How to host a Nature Day

Written by Kari Patterson of Sacred Mundane

“Now I don’t have to die to go to heaven,” my son grinned. “It’s right here.”

We were walking along the trails zig-zagging through the wild countryside of the property we would soon call home. Towering trees, low-hanging limbs laden with moss, a pond and trickling creek, old-growth stumps — it was all so lush and green and vast — as far as the eye could see.

But even as spectacular as the scenery was, I couldn’t take my eyes off him. Seeing his wonder–rapture really–as he explored and discovered, head tilted back, gazing straight up, pointing here and there, “Mom, red-tailed hawks!”

I couldn’t believe this was where, Lord willing, our kids would grow up.

I grew up out in the country, and took for granted the gold-mine that was my backyard. I grew up hiking through the woods, forging the river to a friends’ house, building forts from limbs and twigs, climbing trees, planting gardens, holding still and silent watching the deer creep by.

These days, though, it seemed you had to choose between a roof over your children’s heads OR a piece of land, so I had long ago given up the idea of raising my own kids out in the woods.

So, when we fell into this gift of a place, that had a roof and land, I knew it was meant for more than just our own personal pleasure — I wanted the gift of nature to bless others as well.

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4 Simple Methods for Teaching Elementary Science

Written by contributor Renee Tougas of FIMBY.

This past spring all of us here at Simple Homeschool shared our curriculum choices. In my contribution to that series I talked about the curriculum we’ve used so far for elementary reading, writing, and math.

But of course there is a lot more to our homeschool routine than just those subjects.

Today I want to share how we teach science to our elementary aged children in the context of every day life, without a set curriculum.

I have found science to be one of the easiest “subjects” to teach our children.

I know it will get trickier as they get into the higher grades and so we plan to start using curriculum sometime during the junior high years.

But so far interest-led science has worked well for us.

Here are the four methods we’ve used.

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5 Tips for Nature Study

Written by contributor Kris of Weird, Unsocialized Homeschoolers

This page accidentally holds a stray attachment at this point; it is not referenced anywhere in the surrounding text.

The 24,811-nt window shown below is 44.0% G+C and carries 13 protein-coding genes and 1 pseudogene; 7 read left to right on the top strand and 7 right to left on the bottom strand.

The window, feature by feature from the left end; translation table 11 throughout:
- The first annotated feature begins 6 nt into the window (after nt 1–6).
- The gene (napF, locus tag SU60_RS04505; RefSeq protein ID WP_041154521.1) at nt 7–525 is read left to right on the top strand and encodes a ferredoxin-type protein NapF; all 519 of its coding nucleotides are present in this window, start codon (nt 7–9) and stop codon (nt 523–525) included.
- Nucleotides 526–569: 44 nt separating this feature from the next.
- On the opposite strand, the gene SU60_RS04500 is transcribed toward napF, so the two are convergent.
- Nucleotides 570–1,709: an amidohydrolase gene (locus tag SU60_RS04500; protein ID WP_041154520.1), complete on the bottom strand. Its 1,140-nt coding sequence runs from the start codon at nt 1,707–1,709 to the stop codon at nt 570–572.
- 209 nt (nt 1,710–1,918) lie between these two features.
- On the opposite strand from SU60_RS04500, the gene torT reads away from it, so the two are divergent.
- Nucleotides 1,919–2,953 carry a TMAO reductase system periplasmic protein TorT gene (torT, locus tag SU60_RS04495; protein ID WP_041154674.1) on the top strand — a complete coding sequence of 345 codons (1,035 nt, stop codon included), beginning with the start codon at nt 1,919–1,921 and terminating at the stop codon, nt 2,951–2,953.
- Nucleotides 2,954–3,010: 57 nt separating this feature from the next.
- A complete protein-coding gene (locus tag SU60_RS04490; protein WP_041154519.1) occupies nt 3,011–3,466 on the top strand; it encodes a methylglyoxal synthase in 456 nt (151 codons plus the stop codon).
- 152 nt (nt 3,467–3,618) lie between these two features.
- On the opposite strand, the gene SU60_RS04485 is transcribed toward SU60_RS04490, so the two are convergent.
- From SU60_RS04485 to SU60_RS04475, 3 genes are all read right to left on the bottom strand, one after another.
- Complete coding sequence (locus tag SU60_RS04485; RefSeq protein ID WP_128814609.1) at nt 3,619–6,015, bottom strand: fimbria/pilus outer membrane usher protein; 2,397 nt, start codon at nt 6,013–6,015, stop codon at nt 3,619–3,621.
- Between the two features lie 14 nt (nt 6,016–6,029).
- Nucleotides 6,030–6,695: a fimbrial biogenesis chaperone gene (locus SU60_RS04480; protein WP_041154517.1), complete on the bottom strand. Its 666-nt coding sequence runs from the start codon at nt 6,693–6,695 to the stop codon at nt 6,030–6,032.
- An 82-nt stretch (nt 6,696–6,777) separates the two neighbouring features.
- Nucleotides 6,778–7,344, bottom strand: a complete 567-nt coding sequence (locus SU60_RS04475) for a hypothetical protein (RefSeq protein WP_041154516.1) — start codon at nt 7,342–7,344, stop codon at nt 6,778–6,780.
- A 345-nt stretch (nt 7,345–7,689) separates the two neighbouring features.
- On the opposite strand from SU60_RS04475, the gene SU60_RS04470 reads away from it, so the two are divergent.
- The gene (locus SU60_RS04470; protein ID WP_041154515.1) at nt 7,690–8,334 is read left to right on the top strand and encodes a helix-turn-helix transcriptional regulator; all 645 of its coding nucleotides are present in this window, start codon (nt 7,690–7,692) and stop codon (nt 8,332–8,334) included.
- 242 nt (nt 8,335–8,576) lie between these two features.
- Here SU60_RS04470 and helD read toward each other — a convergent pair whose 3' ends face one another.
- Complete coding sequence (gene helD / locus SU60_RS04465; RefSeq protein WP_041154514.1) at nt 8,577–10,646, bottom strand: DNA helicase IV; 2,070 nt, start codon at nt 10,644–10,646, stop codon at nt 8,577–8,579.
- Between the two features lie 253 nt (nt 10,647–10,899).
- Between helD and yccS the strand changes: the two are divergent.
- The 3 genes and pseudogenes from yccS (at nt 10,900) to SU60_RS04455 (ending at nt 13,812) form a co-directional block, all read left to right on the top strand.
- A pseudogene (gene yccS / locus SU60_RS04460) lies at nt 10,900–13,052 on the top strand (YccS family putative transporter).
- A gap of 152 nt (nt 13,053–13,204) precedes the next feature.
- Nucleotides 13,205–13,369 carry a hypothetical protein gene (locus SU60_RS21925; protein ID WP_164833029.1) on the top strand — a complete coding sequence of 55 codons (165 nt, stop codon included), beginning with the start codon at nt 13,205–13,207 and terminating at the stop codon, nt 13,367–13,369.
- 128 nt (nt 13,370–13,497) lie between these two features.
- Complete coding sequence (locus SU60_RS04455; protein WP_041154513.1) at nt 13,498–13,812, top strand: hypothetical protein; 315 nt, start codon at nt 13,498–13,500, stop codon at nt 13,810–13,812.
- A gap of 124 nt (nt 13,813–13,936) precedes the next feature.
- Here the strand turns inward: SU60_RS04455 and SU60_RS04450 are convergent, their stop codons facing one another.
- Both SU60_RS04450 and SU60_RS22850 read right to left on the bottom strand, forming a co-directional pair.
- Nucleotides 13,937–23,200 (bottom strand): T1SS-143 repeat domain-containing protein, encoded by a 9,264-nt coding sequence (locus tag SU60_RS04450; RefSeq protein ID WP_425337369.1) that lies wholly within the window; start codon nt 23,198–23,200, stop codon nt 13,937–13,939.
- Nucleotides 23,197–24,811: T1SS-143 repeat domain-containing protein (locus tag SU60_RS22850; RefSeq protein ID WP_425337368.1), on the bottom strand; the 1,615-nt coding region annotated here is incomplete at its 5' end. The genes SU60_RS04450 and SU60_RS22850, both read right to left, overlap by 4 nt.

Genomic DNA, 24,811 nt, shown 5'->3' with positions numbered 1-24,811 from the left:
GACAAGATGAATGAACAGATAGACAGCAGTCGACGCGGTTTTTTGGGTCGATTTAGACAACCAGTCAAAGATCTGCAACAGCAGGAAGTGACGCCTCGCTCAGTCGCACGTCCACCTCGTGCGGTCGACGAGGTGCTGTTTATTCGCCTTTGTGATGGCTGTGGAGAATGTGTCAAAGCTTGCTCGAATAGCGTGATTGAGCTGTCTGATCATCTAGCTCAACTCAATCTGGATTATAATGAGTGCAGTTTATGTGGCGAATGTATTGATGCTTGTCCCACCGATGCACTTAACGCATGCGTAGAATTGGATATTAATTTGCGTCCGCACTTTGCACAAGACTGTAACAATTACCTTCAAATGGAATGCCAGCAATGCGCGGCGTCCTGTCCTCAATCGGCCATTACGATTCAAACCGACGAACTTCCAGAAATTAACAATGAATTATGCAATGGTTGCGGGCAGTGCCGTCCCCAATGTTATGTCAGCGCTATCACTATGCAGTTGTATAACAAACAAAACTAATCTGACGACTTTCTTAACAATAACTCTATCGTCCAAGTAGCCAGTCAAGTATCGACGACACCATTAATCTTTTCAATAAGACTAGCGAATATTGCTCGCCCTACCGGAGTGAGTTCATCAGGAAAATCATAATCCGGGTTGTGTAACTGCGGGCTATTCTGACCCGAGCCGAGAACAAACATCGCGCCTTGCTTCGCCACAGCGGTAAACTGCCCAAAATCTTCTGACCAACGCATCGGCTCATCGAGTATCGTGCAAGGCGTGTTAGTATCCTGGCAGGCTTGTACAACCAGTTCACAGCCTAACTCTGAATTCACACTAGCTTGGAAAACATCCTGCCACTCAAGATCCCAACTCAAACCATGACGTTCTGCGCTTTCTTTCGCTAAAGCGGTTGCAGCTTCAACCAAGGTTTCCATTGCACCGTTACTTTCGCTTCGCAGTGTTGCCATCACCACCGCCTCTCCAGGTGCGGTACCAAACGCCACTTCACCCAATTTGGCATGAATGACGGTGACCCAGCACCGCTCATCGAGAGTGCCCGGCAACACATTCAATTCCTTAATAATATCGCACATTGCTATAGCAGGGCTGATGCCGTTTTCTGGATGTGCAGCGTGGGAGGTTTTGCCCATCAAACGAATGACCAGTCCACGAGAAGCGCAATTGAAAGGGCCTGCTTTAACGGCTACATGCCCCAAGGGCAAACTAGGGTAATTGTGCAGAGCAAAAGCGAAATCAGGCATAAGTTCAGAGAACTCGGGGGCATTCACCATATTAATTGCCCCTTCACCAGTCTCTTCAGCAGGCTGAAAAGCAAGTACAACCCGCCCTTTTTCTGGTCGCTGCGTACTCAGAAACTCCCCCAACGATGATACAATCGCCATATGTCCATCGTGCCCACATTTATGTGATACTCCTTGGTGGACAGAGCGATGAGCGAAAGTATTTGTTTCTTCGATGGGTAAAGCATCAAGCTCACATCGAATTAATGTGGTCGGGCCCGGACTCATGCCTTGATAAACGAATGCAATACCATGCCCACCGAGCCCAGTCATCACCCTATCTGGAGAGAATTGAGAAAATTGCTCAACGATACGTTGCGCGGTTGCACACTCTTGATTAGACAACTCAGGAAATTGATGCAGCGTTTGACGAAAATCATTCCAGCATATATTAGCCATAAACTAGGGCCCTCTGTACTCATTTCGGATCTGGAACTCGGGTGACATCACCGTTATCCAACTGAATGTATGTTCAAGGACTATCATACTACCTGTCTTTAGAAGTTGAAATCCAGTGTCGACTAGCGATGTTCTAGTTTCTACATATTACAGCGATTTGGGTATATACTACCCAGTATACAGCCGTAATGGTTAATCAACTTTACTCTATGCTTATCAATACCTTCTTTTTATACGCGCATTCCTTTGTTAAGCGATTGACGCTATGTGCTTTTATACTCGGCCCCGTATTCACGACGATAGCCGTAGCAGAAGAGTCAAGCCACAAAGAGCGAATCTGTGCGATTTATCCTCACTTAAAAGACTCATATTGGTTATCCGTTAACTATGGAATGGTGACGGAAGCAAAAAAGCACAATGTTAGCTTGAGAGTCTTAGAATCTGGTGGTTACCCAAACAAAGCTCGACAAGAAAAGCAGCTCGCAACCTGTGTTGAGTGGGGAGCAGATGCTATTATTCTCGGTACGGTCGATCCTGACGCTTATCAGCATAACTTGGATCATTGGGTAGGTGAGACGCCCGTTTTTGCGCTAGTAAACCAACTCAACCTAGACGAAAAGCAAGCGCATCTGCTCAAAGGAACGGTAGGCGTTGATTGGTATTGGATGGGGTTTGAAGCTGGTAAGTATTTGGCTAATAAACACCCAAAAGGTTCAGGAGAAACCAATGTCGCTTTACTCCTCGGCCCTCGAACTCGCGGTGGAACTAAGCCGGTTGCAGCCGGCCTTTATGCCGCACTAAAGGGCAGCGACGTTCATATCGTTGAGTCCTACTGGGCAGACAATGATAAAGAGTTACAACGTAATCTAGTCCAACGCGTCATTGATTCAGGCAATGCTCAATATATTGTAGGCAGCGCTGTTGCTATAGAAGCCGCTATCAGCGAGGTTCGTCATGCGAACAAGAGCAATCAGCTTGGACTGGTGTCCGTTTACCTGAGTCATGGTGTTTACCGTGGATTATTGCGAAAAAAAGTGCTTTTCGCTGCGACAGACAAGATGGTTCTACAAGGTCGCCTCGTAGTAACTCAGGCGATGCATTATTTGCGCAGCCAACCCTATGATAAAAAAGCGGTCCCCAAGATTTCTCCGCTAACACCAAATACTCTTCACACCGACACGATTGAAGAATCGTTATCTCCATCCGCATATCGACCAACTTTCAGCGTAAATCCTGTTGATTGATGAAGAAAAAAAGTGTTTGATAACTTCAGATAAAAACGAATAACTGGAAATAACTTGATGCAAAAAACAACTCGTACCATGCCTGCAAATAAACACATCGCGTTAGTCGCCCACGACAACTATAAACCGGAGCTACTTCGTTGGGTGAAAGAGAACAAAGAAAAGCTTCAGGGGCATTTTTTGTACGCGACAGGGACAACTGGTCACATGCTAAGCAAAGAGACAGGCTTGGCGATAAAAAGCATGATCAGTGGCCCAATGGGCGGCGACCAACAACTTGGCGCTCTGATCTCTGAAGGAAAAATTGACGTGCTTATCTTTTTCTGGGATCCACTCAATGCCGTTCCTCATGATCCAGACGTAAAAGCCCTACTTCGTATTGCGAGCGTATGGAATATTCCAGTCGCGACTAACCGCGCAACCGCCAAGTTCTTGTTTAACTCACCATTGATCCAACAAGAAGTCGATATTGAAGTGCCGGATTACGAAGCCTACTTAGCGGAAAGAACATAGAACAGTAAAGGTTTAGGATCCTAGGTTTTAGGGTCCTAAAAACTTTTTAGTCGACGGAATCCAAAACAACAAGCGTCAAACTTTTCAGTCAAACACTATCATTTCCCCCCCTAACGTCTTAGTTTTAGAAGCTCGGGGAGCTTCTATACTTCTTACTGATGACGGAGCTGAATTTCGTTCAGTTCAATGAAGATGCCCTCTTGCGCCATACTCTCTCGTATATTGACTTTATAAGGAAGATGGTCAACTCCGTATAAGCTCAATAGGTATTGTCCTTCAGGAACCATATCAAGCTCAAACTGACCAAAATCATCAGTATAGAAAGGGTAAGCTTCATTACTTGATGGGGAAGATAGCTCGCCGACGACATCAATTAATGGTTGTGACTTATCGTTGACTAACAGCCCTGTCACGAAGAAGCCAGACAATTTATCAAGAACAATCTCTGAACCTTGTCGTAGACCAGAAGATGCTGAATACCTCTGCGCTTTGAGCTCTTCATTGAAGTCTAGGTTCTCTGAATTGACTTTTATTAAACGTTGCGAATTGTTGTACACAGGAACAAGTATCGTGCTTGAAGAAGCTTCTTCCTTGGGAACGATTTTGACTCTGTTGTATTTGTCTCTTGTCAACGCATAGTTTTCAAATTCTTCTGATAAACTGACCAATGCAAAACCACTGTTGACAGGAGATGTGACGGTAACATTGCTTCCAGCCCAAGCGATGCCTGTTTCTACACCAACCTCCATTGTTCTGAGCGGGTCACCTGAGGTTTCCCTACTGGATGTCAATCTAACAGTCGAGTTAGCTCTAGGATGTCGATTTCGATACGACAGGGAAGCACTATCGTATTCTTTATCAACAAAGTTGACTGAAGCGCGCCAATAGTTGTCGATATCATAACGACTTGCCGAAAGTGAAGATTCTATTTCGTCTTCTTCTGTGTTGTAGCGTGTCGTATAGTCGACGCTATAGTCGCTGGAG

Though we’re not always consistent with including it, nature study is one of our favorite ways to spend some of our homeschool day.

It’s fun, relaxing, interest-led learning in a real-world, hands-on environment.

Following are five tips for making nature study an anticipated part of your family’s education (because you’ll be learning, too, Mom):
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Nature Study for Wimps

Written by Simple Homeschool contributor Jessica Fisher of Life as Mom

Spending time with your children in the great outdoors can be a wonderful learning experience. Not only are fresh air and sunshine essential to good health, but exploring God’s creation firsthand can be a fantastic way to solidify what our kids have read and studied about nature in books and videos.

If you didn’t grow up as an outdoors person, however, then creating hands-on experiences for your children may go against the grain. That’s okay. Just take baby steps and learn together.

Here are some ideas to get you started: [Read more…]

4 (Fun) Basic Elements of Backyard Science

Written by Simple Homeschool contributor Renee Tougas of FIMBY.

Summer is the perfect time for outdoor science and backyard learning.

Bubbles, insect study, gardening, star gazing and acorn catapults – all of this is science. And all of it is fun.

When your children are young – pre-school and elementary years, it is so simple to turn your backyard into an outdoor laboratory for studying the natural world.

Here’s one fun approach you can take to create an outdoor environment for learning inspired by the four classical elements of air, fire, earth and water.

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